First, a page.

26. Judy says:

      I have made this recipe twice now and both times the batter is like soup. Are you sure that it is 2 cups of almond flour to 1 cup of honey? Do you refrigerate the batter before baking? Any advice would be appreciated. I have tried having all ingredients at room temp. – doesn’t make a difference. Thanks

      • Erica says:

        Yes, it is not a stiff batter. If it’s soupy, it should be a very thick soup. I haven’t made these in a while. My memory is that the batter kind of pours out a bit, so you make small circular piles on the baking sheet. If your batter is very soupy, you can try adding a bit more flour (to thicken it up). One other trick is to put the batter in the refrigerator or freezer for several minutes. Or use less honey, of course. Hope that helps.

    27. Sam says:

      Made these, they taste great but absolutely would not come off the Silpat…so another wasted recipe for me. I think it needs some butter/oil etc in the recipe otherwise they totally stick to the pan!?

    28. Danielle R. says:

      I would like to make your sugar cookies and use one of these frosting recipes. I don’t like to use shortening, so I was wondering if I can substitute butter for the vanilla frosting recipe…would it hold up outside the refrigerator?

    29. Danielle R. says:

      Would it be possible to pipe the marshmallow filling in order to decorate cookies?

    30. JESSICA says:

      OMG, I am DYING as I eat these. SOO delicious. Thanks for the recipe!

    31. Pam Newlin says:

      Even though this is an old post of yours, I wanted to stop by to comment anyway. For Valentine’s Day, I wanted to make my kiddos a special treat and decide to pair your chocolate variation of whoopie pies with The Urban Poser’s Strawberry/Raspberry Frosting. The combination was absolutely to die for and a perfect pink treat for V-Day. Thank you so much for providing a recipe I would be proud to serve to anyone, including people without dietary restrictions.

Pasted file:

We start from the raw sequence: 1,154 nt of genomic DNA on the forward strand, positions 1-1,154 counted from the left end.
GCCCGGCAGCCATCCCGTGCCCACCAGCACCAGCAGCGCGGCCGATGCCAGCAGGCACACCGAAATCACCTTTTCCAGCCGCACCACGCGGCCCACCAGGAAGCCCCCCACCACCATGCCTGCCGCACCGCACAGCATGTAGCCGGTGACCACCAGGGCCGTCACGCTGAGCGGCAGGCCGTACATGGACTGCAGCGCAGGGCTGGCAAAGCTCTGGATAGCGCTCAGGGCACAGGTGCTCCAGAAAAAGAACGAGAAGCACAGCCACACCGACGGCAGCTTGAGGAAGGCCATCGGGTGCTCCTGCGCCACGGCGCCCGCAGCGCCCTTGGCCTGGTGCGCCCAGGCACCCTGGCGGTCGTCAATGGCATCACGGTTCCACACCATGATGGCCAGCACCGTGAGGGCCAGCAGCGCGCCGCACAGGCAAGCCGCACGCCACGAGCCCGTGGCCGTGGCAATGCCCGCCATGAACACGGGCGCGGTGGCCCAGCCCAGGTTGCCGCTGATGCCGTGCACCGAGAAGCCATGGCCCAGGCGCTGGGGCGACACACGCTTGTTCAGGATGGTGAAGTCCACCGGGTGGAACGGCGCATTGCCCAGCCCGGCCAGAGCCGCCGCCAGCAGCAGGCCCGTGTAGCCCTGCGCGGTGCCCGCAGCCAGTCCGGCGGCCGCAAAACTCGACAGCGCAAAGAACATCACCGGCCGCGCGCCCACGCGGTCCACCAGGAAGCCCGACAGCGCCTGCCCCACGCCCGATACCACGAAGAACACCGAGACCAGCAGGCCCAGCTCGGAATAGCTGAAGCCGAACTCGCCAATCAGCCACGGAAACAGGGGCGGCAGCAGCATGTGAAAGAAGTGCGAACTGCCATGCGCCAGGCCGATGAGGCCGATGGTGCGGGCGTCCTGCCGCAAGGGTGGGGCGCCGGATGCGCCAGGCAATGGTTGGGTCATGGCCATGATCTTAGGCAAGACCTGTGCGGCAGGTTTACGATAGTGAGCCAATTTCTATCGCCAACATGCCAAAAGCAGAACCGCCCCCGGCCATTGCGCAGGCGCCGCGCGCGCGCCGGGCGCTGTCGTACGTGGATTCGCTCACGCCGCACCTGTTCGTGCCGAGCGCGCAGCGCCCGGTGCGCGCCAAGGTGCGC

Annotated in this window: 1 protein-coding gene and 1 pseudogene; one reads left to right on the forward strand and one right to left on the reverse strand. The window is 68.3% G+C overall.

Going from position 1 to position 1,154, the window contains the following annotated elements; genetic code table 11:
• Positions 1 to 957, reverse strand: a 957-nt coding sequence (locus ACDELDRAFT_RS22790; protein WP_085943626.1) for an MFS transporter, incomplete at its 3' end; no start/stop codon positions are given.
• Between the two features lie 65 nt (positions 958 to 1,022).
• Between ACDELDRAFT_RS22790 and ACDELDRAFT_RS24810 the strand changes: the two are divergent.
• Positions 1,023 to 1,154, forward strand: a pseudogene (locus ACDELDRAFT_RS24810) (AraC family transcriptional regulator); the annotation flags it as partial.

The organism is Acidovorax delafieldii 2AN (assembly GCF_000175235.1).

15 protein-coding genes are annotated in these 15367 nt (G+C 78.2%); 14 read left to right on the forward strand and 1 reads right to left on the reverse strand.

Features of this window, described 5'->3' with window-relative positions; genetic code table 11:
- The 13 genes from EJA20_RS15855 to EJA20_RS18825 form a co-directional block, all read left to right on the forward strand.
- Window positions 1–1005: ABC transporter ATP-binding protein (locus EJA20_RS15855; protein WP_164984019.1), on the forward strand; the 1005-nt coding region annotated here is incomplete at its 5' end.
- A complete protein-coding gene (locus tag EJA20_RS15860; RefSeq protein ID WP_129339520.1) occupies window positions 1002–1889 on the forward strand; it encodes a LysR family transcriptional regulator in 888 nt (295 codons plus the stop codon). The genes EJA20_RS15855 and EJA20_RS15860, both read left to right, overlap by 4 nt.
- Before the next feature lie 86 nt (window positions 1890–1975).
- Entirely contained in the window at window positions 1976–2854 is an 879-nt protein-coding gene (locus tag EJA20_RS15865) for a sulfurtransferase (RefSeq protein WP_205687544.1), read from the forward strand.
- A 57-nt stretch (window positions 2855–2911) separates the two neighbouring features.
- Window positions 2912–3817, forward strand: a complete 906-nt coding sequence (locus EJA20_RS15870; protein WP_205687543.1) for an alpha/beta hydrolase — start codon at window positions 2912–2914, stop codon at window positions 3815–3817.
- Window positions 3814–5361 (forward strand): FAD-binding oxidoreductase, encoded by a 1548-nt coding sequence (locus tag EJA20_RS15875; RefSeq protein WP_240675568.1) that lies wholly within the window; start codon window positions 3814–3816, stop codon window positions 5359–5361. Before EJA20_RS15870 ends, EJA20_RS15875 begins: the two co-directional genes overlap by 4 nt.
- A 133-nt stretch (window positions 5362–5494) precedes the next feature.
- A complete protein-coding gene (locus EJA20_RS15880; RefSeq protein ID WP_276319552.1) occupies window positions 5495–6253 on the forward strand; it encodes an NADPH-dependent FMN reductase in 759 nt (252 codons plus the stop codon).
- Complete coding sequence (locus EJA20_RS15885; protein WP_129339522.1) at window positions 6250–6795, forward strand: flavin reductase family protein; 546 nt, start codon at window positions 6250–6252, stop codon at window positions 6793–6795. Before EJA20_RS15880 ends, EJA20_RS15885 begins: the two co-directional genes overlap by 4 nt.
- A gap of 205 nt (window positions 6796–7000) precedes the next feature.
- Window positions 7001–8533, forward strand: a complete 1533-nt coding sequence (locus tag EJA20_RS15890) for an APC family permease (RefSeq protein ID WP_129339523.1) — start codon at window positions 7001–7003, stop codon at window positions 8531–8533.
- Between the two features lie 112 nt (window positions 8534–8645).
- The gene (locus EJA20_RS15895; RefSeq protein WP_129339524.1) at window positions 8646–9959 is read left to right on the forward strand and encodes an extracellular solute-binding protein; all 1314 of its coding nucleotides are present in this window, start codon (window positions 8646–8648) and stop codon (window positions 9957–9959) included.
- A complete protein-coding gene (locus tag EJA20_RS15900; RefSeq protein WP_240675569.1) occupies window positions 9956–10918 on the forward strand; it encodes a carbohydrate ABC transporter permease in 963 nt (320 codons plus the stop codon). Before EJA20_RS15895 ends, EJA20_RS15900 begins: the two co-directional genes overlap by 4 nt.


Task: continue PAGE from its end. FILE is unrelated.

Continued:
The Urban Poser’s frosting:

    32. Beth G. says:

      Hi! I was really excited when I found this recipe. I recently got engaged, and my fiancee and I are thinking about having paleo whoopie pies as the dessert. However, we just tried the recipe and the pies baked into a big sheet. Any ideas to what may have gone wrong?

    33. Stephanie says:

      I was wondering if by any chance that either can be made into a vanilla whoopie pie? And i can not wait to try both of these recipes.

    34. Heather says:

      I just have to comment, as to my brother who doesn’t believe anything other than Corn Syrup can be used in order to make Marshmallow, or even corn starch to keep it from sticking to one’s fingers: I laugh in his face as this recipe used Honey to make it sweet, no more than a few TBs, and used vinegar to keep them fluffy,…

      He says I’m the one who reads and believes the 90% bull crap written articles on the internet, but no, he’s the one who believes those 90% bull written articles, there are alternatives to make marshmallows, the industries are just too lazy and too rich to spend the money for the alternatives. Heck, one can even use Gelatin in place of any sweetener.

      And Marshmallows actually started out using the herb: Marshmallow root, hence where the name came from, and if I recall, it was the bases for making the gelatin, but it was used for sore throats. I forget the link I read on about this.